This makes it convenient for users in a number of ways : 1) As mentioned in the first point, sometimes we need to create OS bugfixes for an application to work on a given version of the OS, these fixes go into the OS at some point or another. It is very convenient to use the update releases to point customers to the minimum version as a starting point. 2) a very important component that gets updated regularly (bugfixes, updated device drivers/hardware support) is the kernel. So if new hardware is released, you typically need a new boot kernel to recognize newer hardware, an update release pretty much always have a newer version of the linux kernel with updated device drivers on the installation media and that's required to be able to install a given OS version on newer hardware. So it might be that you need a minimum level of Oracle Linux 5.9 to install on the latest version of a given server... but it's still "Oracle Linux 5" as a product.
So, look at update releases as minimum patch levels of an OS release, not as a product version. Oracle Linux 5.9 is not a product version, Oracle Linux 5 is the product, update 9 just implies a recent point in time of the fixes made in the product. Too often a customer (or product team) certifies on very specific update versions, and make the mistake of implying really just that version and not that version and newer. We all stand by the fact that if a minimum version required is, let's say Oracle Linux 5 update 6, then that always implies Oracle Linux 5, starting from the snapshot point update 6 and anything newer since then, as part of Oracle Linux 5.
There is no point in sticking to a given update version and consider that a release, there are -always- important fixes, whether it be potential crashes or security vulnerabilities released after that update and it really is not a best practice to stick at a certain point in time. We always do a lot of testing on any bugfixes update or security vulnerability and there's no breakage or introduction of incompatibilities within a given OS version. Look at Oracle Linux X update Y as running Oracle Linux X, update Y is just a point in time. ISVs should point out a starting update of what is considered supported or certified but with the understanding that it will imply anything changed from that point on for the same major version X. So if 5.6 is the base certification level, then anything post 5.6 as part of Oracle Linux 5 should be OK and it makes sense to try to remain as current as possible.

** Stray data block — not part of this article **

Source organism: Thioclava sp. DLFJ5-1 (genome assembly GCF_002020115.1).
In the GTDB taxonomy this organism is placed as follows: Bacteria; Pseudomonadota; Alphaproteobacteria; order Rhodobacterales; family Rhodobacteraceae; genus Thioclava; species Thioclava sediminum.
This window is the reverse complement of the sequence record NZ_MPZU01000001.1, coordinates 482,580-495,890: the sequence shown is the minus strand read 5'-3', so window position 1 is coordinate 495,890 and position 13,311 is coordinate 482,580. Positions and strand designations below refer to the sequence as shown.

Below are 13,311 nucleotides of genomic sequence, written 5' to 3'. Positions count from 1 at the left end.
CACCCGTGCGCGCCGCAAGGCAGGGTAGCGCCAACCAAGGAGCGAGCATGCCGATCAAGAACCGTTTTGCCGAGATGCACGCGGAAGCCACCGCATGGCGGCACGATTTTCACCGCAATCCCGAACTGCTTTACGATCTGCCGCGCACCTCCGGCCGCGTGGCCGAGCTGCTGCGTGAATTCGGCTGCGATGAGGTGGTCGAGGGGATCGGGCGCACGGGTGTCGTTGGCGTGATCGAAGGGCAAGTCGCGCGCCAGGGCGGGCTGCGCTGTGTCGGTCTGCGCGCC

-3- An errata update, an update of a given package, either because of a bugfix or a security vulnerability fix.
At any point in time during the lifetime of a major OS version (OL5, OL6,...) we obviously fix bugs or address a security issue. These fixes are introduced in a continous stream of updates for each major OS. They always update the minor digits of the package version, for instance the kernel, 2.6.39-300.0.1 to 2.6.39-300.0.2 etc... They do not introduce behavior change or impact how an application runs, they make things more stable and secure. We try to not do this more often than necessary. It would be highly recommended to apply these updates soon after they are released. Most critically the kernel and glibc ones as they are under every application. Of course, with ksplice updates we make kernel updates a breeze since there's no reboot involved. And as mentioned in -2-, these errata are on a regular basis bundled into a newer snapshot of the OS.
What's the take-away here?
We recommend you look at an update release as a starting point, not as a product version, and we highly recommend customers and partners to be as current as possible in applying errata packages on their OS. It makes things more stable... it contains fixes... it contains patched security vulnerabilities... those all seem rather important to keep in mind.
So often, a customer service request comes into the support organization and it's a problem that's known and fixed in an errata, a downtime that could've been prevented by being more current...